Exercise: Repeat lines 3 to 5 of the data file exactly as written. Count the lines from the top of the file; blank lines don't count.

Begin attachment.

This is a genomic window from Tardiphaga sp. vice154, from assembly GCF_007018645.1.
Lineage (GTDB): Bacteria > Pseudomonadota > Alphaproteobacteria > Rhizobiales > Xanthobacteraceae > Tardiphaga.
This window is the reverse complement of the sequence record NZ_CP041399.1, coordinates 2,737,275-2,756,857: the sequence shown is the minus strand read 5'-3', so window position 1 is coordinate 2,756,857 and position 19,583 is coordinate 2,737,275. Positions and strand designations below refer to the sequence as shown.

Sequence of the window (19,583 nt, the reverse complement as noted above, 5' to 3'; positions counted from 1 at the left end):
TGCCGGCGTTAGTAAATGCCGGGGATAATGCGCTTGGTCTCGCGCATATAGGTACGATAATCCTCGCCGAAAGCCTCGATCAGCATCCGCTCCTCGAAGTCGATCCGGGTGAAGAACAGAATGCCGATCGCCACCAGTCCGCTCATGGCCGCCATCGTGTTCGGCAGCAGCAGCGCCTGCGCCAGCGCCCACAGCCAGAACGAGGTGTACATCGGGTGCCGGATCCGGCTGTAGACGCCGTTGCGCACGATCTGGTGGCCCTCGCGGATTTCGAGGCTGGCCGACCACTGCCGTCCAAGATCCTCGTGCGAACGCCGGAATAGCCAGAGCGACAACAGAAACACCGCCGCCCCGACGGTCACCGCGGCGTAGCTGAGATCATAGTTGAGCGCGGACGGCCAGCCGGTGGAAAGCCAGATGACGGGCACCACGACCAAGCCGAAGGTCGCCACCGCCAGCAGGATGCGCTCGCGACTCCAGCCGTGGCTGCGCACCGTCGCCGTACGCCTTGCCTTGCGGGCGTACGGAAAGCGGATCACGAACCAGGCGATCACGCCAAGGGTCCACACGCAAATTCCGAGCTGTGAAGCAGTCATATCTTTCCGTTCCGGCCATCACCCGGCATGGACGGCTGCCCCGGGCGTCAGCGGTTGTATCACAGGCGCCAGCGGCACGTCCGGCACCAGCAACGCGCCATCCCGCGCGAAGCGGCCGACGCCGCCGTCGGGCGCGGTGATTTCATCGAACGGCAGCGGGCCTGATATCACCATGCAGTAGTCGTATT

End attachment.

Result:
This window is the reverse complement of the sequence record NZ_CP041399.1, coordinates 2,737,275-2,756,857: the sequence shown is the minus strand read 5'-3', so window position 1 is coordinate 2,756,857 and position 19,583 is coordinate 2,737,275. Positions and strand designations below refer to the sequence as shown.

Sequence of the window (19,583 nt, the reverse complement as noted above, 5' to 3'; positions counted from 1 at the left end):
TGCCGGCGTTAGTAAATGCCGGGGATAATGCGCTTGGTCTCGCGCATATAGGTACGATAATCCTCGCCGAAAGCCTCGATCAGCATCCGCTCCTCGAAGTCGATCCGGGTGAAGAACAGAATGCCGATCGCCACCAGTCCGCTCATGGCCGCCATCGTGTTCGGCAGCAGCAGCGCCTGCGCCAGCGCCCACAGCCAGAACGAGGTGTACATCGGGTGCCGGATCCGGCTGTAGACGCCGTTGCGCACGATCTGGTGGCCCTCGCGGATTTCGAGGCTGGCCGACCACTGCCGTCCAAGATCCTCGTGCGAACGCCGGAATAGCCAGAGCGACAACAGAAACACCGCCGCCCCGACGGTCACCGCGGCGTAGCTGAGATCATAGTTGAGCGCGGACGGCCAGCCGGTGGAAAGCCAGATGACGGGCACCACGACCAAGCCGAAGGTCGCCACCGCCAGCAGGATGCGCTCGCGACTCCAGCCGTGGCTGCGCACCGTCGCCGTACGCCTTGCCTTGCGGGCGTACGGAAAGCGGATCACGAACCAGGCGATCACGCCAAGGGTCCACACGCAAATTCCGAGCTGTGAAGCAGTCATATCTTTCCGTTCCGGCCATCACCCGGCATGGACGGCTGCCCCGGGCGTCAGCGGTTGTATCACAGGCGCCAGCGGCACGTCCGGCACCAGCAACGCGCCATCCCGCGCGAAGCGGCCGACGCCGCCGTCGGGCGCGGTGATTTCATCGAACGGCAGCGGGCCTGATATCACCATGCAGTAGTCGTATT